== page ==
Every single day, I make decisions to choose happiness over joy.  Because very rarely does one get both.

That's sort of like eating a McDouble when you have access to filet mignon.

We fatigue on this journey with the Lord because we are filling our joy tank with happiness.  We weren't created to run on happiness.  We were created to crave, desire, and sustain with joy.  Joy is present in all circumstances.  It was present with Stephen as the stones broke his bones.  It was present with Paul and Silas as they sang praises to God in bonds.  It is the evidence to a lost and dying and suffering world that there is a true HOPE found in Jesus---not in the idea of Jesus, or what someone thinks about Jesus, or what some pastor or religious person has said Jesus is----but really found in. JESUS.  That God cares for them, loves them, and is waiting ready to save to the uttermost.

Jesus said, "He who finds his life shall lose it.  He who loses his life for my sake will find it."

Isaiah said, " Behold, God is my salvation; I will trust, and not be afraid: for the Lord Jehovah is my strength and my song; he also is become my salvation.  Therefore with joy shall ye draw water out of the wells of salvation."

Oh God, that we would not settle for cheap imitations of your wonderful grace.  Help us to run to you like our own little children do----with honest hearts and open minds, and show us what we need to do to find joy in surrendering our lifestyles to You.

You are all loved with an everlasting love from above, and also by me----

p.s.  I started to write about my daughter. You see, she and my husband's birthdays are both today.  I cannot believe that God has given me such a beautiful, sweet, loving, spunky, intuitive, resilient child.  He uses her to bless me and to teach me that it is OK to be girly. He knows I need that, and she helps me with it tremendously.  She loves her mama and wants to be just like her, and that scares me to death.  Pray for me, that I will be the soft, sweet, meek, loving, strong person that I want her to be.  She is already better than me, and that is exactly what I pray for.   

p.s.s. Thank you Lord, for a wonderful year with my husband.  Thank you for each and every year we have together.  Thank you for using him to help me, to shape me into who You want me to be. Thank you for making him have great hair. 

Thursday, April 10, 2014

Waiting Patiently

One of the most humbling and awesome aspects of being a home school teacher is that I am afforded the opportunity to learn, every day.

I learn lesser-known science or history facts, math concepts like number bonds, and revisit prepositional phrases on a daily basis. All of this takes me one step closer to a life-long goal:  to be announced as a contestant, along with a nuclear physicist from Washington, D.C. and a neurosurgeon from Queens, as "Sandra Stotler, Skirt-Wearing Home School Mom of Four" on Jeopardy.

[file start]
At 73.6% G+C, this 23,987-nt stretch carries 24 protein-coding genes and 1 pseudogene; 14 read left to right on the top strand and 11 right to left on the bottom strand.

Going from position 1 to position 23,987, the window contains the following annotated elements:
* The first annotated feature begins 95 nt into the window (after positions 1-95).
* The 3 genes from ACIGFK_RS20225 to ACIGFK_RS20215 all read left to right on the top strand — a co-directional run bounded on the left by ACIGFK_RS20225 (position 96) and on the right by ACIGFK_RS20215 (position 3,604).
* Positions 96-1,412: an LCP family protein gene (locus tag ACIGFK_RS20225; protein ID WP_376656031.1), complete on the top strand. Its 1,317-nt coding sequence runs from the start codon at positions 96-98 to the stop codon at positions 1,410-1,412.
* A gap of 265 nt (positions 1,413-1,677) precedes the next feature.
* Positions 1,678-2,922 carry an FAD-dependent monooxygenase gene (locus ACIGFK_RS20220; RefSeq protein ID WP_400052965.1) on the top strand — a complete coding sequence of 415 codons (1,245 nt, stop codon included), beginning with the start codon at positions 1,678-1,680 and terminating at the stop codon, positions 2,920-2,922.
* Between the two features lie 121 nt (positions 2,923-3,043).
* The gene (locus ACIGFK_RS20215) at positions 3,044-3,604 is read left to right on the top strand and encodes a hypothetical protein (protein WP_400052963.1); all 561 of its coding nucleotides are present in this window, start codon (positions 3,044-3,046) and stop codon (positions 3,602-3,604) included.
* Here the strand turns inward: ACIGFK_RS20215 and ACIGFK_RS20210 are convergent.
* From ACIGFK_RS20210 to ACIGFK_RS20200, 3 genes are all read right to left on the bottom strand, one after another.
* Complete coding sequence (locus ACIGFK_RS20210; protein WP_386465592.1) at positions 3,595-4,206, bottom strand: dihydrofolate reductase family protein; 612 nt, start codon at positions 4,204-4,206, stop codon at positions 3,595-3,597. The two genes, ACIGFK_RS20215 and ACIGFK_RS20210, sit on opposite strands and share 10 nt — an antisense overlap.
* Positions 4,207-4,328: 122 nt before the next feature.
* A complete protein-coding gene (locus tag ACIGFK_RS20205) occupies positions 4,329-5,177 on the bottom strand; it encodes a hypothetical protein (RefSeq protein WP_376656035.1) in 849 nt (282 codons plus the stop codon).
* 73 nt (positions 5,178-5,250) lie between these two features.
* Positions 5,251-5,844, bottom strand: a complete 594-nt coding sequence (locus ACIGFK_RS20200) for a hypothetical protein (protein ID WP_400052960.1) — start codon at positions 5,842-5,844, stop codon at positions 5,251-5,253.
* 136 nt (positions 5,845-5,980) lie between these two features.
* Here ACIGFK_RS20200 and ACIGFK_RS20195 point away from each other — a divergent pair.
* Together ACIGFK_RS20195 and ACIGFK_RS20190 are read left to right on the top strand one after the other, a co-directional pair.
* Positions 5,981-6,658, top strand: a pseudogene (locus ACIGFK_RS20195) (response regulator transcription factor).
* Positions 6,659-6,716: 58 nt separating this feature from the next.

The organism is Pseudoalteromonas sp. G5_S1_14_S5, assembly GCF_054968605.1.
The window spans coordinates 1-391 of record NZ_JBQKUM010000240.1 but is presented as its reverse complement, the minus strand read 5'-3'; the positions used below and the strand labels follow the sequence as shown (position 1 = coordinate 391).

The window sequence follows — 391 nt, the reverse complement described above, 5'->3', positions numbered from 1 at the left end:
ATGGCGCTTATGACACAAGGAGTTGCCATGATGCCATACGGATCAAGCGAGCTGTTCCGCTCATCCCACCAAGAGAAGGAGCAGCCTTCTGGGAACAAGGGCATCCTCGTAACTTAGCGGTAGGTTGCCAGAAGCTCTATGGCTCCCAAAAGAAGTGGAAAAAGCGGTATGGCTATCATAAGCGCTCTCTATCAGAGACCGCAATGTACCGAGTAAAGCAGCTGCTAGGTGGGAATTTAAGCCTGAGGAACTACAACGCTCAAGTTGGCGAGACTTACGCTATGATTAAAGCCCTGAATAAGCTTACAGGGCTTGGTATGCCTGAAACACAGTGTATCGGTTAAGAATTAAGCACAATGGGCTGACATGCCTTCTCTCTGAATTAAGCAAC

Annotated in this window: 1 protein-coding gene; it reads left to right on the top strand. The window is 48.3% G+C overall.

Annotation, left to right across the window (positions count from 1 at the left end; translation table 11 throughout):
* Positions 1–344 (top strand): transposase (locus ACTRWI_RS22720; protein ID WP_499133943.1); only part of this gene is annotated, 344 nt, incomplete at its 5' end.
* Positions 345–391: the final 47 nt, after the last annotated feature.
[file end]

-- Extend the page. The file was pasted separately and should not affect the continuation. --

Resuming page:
I will wave with my pale, white arm, secured inside my collared, buttoned up pastel polo shirt, not fearful of hair interference, for it will be secured in my ever-present pony tail/headband combination.  My denim skirt will be long and flowing, my eyeliner will be faint and waterproof, and years of tapping my hand to the table (much like a gavel) to maintain classroom order will present a HUGE buzzer advantage.  My adeptness at swiftly printing on a marker board will assure that Final Jeopardy will be answered in ample time.  In my wistful view I see the category as being "Early Growing Patterns of Sunflowers", because although we have planted many, not one of them has ever, ever become an ACTUAL sunflower.  Or maybe it will be, "Post Pregnancy Mispellings", where I am quizzed on words like mispellings, carotts, definately, and other words I used to be able to spell before I had babies.  If so, I will gladly take the parting gift of cleaning supplies and Tupperware, happy to have had the chance to go to the "big city" and stay in a fancy hotel and eat in very expensive places that my wicked imagination will not allow me to do almost ever (Starbucks). 

But my favorite things to learn are the things that my Heavenly Father teaches me.  He blesses me with quick instruction sometimes.  I am sooooo thankful for that, for this mama doesn't make studying and prayer the priority it needs to be, and yet He still loves me and wants to teach me. He very often does this when I am in the middle of teaching my kids about His goodness during our morning Bible Story Time.

Yesterday, as I was teaching out of Matthew 8, I got to the part where the disciples had followed Jesus to the boat.  The boat was a place of rest for Jesus, as the multitudes were pursuing him relentlessly, seeking healing for their infirmities.

 (*Side note:  not what I learned this time, but one other time I got to thinking about how Jesus certainly had the most important work on this earth ever, and HE got away to rest.  Think about that, martyr-mommy.  Go to bed and get some rest.  Take time away to study His word and pray, and to care for yourself in other ways.  The dishes will still be there in the morning, and that is OK.)

Well, Jesus went to sleep, and then a big storm blew up, and before you know it the disciples were in a panic and ran to wake Him up:
23 And when he was entered into a ship, his disciples followed him.
24 And, behold, there arose a great tempest in the sea, insomuch that the ship was covered with the waves: but he was asleep.
25 And his disciples came to him, and awoke him, saying, Lord, save us: we perish.
26 And he saith unto them, Why are ye fearful, O ye of little faith? Then he arose, and rebuked the winds and the sea; and there was a great calm.               -----Matthew 8:23-26

As I was teaching this to my kids, I got a little smug thinking about how His disciples were in a panic (like I wouldn't be, right?  The only reason I could ignorantly be smug like that is because I have the benefit of reading the ending, and I wasn't actually in the boat).  Then I am instantly put in check:

Because I realized that I am in a panic and trying to wake up Jesus.